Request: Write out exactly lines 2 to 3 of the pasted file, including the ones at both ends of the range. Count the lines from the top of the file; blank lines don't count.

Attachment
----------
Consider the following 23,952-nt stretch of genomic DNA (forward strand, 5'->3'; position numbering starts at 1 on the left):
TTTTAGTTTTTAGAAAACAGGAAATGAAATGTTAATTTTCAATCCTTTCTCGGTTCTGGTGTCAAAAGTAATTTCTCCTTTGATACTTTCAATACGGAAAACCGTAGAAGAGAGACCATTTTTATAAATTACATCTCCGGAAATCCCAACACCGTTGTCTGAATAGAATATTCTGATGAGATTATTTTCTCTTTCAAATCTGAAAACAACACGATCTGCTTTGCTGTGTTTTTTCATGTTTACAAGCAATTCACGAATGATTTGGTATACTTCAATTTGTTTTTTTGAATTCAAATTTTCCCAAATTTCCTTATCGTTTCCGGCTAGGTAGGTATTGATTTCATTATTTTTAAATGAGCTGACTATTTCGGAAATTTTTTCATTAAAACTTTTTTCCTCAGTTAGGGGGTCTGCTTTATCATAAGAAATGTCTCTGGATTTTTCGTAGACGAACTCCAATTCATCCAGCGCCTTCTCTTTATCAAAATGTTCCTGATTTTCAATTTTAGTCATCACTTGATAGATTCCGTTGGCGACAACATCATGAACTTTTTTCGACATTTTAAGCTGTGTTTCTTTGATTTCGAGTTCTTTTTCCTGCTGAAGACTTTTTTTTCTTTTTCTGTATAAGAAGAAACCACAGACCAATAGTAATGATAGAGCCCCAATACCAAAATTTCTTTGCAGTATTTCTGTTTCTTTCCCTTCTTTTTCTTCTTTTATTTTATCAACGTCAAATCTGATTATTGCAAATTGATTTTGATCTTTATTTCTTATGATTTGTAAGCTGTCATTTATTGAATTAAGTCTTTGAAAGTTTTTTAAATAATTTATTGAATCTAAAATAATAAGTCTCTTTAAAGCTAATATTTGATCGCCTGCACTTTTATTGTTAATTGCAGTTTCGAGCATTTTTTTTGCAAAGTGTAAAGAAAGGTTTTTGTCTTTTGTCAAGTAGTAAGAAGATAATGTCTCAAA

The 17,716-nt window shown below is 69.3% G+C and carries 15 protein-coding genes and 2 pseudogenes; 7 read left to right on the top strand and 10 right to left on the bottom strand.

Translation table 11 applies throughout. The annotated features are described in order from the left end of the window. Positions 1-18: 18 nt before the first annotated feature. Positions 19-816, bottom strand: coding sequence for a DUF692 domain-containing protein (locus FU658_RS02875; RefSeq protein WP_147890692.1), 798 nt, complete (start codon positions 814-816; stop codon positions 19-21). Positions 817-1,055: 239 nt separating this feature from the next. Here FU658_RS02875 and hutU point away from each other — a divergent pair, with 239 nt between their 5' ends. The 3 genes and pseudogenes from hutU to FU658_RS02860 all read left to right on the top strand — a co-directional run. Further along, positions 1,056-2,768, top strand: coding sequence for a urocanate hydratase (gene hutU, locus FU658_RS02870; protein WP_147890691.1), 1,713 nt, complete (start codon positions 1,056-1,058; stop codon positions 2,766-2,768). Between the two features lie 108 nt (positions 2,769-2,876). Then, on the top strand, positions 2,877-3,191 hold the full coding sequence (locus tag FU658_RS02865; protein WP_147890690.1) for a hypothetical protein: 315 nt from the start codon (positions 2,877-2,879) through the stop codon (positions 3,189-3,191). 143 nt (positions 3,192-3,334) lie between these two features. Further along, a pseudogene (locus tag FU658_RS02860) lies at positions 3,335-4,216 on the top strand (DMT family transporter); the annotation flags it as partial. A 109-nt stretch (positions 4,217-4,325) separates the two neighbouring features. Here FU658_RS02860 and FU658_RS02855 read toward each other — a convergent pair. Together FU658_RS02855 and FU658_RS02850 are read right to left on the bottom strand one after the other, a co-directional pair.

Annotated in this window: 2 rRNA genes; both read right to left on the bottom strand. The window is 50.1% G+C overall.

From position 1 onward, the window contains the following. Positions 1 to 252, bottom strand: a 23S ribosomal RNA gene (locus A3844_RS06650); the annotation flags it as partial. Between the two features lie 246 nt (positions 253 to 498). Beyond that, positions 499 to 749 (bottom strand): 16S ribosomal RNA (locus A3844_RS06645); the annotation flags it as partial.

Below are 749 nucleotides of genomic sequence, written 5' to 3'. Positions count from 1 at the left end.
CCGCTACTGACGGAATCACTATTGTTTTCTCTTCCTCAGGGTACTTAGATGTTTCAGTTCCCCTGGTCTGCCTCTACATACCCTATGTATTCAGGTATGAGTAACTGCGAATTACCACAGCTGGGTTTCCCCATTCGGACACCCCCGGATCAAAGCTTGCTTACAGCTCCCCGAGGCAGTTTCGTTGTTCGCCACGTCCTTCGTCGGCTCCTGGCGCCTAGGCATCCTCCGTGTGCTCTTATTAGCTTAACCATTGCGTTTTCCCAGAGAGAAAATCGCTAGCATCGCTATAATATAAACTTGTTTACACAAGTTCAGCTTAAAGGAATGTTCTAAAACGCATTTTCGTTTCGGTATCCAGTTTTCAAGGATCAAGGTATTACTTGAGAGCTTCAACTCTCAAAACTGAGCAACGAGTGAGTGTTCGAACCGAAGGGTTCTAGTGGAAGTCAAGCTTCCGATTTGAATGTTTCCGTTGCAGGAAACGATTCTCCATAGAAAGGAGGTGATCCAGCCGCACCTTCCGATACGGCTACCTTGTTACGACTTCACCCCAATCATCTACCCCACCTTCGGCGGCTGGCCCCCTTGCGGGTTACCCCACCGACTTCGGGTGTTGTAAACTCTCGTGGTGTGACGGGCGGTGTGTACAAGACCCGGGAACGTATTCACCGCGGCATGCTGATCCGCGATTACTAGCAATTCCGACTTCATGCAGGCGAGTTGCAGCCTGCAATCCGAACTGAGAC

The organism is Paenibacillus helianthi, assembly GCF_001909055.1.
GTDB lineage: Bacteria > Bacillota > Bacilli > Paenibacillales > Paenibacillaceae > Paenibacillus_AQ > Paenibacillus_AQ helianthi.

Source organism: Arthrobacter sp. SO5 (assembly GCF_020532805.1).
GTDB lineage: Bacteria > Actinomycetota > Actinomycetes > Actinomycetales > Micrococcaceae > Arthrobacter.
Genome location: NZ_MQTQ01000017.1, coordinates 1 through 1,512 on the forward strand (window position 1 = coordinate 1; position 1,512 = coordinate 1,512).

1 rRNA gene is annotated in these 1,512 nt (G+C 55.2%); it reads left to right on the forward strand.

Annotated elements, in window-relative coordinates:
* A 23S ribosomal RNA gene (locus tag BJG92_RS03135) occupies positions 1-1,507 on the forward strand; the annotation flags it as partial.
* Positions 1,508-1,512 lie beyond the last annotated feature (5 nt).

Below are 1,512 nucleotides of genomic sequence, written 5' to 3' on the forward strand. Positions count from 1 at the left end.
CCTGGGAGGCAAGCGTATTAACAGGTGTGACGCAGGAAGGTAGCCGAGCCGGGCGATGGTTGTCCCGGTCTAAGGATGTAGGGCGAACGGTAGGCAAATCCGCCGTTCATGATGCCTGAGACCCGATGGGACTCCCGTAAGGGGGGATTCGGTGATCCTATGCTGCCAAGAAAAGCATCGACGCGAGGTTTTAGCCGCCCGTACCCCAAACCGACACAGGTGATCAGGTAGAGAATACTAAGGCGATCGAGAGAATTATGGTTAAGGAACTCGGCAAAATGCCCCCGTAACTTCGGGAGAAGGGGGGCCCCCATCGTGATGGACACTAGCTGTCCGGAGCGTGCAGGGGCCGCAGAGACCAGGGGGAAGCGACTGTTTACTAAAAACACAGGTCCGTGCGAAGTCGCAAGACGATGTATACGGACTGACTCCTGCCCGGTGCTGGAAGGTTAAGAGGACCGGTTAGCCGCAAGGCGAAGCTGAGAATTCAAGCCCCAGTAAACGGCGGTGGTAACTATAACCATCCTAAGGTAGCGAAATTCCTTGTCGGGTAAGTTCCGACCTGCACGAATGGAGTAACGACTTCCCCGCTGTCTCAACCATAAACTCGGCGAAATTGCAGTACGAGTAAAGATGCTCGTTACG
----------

TTTTAGTTTTTAGAAAACAGGAAATGAAATGTTAATTTTCAATCCTTTCTCGGTTCTGGTGTCAAAAGTAATTTCTCCTTTGATACTTTCAATACGGAAAACCGTAGAAGAGAGACCATTTTTATAAATTACATCTCCGGAAATCCCAACACCGTTGTCTGAATAGAATATTCTGATGAGATTATTTTCTCTTTCAAATCTGAAAACAACACGATCTGCTTTGCTGTGTTTTTTCATGTTTACAAGCAATTCACGAATGATTTGGTATACTTCAATTTGTTTTTTTGAATTCAAATTTTCCCAAATTTCCTTATCGTTTCCGGCTAGGTAGGTATTGATTTCATTATTTTTAAATGAGCTGACTATTTCGGAAATTTTTTCATTAAAACTTTTTTCCTCAGTTAGGGGGTCTGCTTTATCATAAGAAATGTCTCTGGATTTTTCGTAGACGAACTCCAATTCATCCAGCGCCTTCTCTTTATCAAAATGTTCCTGATTTTCAATTTTAGTCATCACTTGATAGATTCCGTTGGCGACAACATCATGAACTTTTTTCGACATTTTAAGCTGTGTTTCTTTGATTTCGAGTTCTTTTTCCTGCTGAAGACTTTTTTTTCTTTTTCTGTATAAGAAGAAACCACAGACCAATAGTAATGATAGAGCCCCAATACCAAAATTTCTTTGCAGTATTTCTGTTTCTTTCCCTTCTTTTTCTTCTTTTATTTTATCAACGTCAAATCTGATTATTGCAAATTGATTTTGATCTTTATTTCTTATGATTTGTAAGCTGTCATTTATTGAATTAAGTCTTTGAAAGTTTTTTAAATAATTTATTGAATCTAAAATAATAAGTCTCTTTAAAGCTAATATTTGATCGCCTGCACTTTTATTGTTAATTGCAGTTTCGAGCATTTTTTTTGCAAAGTGTAAAGAAAGGTTTTTGTCTTTTGTCAAGTAGTAAGAAGATAATGTCTCAAA

The 17,716-nt window shown below is 69.3% G+C and carries 15 protein-coding genes and 2 pseudogenes; 7 read left to right on the top strand and 10 right to left on the bottom strand.